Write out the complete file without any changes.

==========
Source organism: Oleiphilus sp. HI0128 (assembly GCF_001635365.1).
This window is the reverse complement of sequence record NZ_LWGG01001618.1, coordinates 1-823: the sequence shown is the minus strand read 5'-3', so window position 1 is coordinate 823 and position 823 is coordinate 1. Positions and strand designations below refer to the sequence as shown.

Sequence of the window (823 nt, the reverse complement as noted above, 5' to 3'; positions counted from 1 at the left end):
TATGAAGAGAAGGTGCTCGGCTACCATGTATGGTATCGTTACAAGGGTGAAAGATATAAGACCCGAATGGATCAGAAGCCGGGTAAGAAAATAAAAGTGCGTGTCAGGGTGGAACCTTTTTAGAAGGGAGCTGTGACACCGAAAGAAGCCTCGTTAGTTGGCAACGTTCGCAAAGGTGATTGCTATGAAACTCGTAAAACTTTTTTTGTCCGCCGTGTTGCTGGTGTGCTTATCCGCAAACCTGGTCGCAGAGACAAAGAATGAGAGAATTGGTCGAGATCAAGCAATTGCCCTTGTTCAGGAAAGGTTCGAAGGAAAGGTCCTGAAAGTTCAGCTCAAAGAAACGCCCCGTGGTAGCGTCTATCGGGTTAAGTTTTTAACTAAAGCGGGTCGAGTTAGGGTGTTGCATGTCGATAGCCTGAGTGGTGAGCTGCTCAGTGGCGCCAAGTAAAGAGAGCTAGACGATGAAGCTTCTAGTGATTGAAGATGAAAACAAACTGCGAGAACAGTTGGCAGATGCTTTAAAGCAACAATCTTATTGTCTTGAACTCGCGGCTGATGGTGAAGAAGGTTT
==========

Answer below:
Source organism: Oleiphilus sp. HI0128 (assembly GCF_001635365.1).
This window is the reverse complement of sequence record NZ_LWGG01001618.1, coordinates 1-823: the sequence shown is the minus strand read 5'-3', so window position 1 is coordinate 823 and position 823 is coordinate 1. Positions and strand designations below refer to the sequence as shown.

Sequence of the window (823 nt, the reverse complement as noted above, 5' to 3'; positions counted from 1 at the left end):
TATGAAGAGAAGGTGCTCGGCTACCATGTATGGTATCGTTACAAGGGTGAAAGATATAAGACCCGAATGGATCAGAAGCCGGGTAAGAAAATAAAAGTGCGTGTCAGGGTGGAACCTTTTTAGAAGGGAGCTGTGACACCGAAAGAAGCCTCGTTAGTTGGCAACGTTCGCAAAGGTGATTGCTATGAAACTCGTAAAACTTTTTTTGTCCGCCGTGTTGCTGGTGTGCTTATCCGCAAACCTGGTCGCAGAGACAAAGAATGAGAGAATTGGTCGAGATCAAGCAATTGCCCTTGTTCAGGAAAGGTTCGAAGGAAAGGTCCTGAAAGTTCAGCTCAAAGAAACGCCCCGTGGTAGCGTCTATCGGGTTAAGTTTTTAACTAAAGCGGGTCGAGTTAGGGTGTTGCATGTCGATAGCCTGAGTGGTGAGCTGCTCAGTGGCGCCAAGTAAAGAGAGCTAGACGATGAAGCTTCTAGTGATTGAAGATGAAAACAAACTGCGAGAACAGTTGGCAGATGCTTTAAAGCAACAATCTTATTGTCTTGAACTCGCGGCTGATGGTGAAGAAGGTTT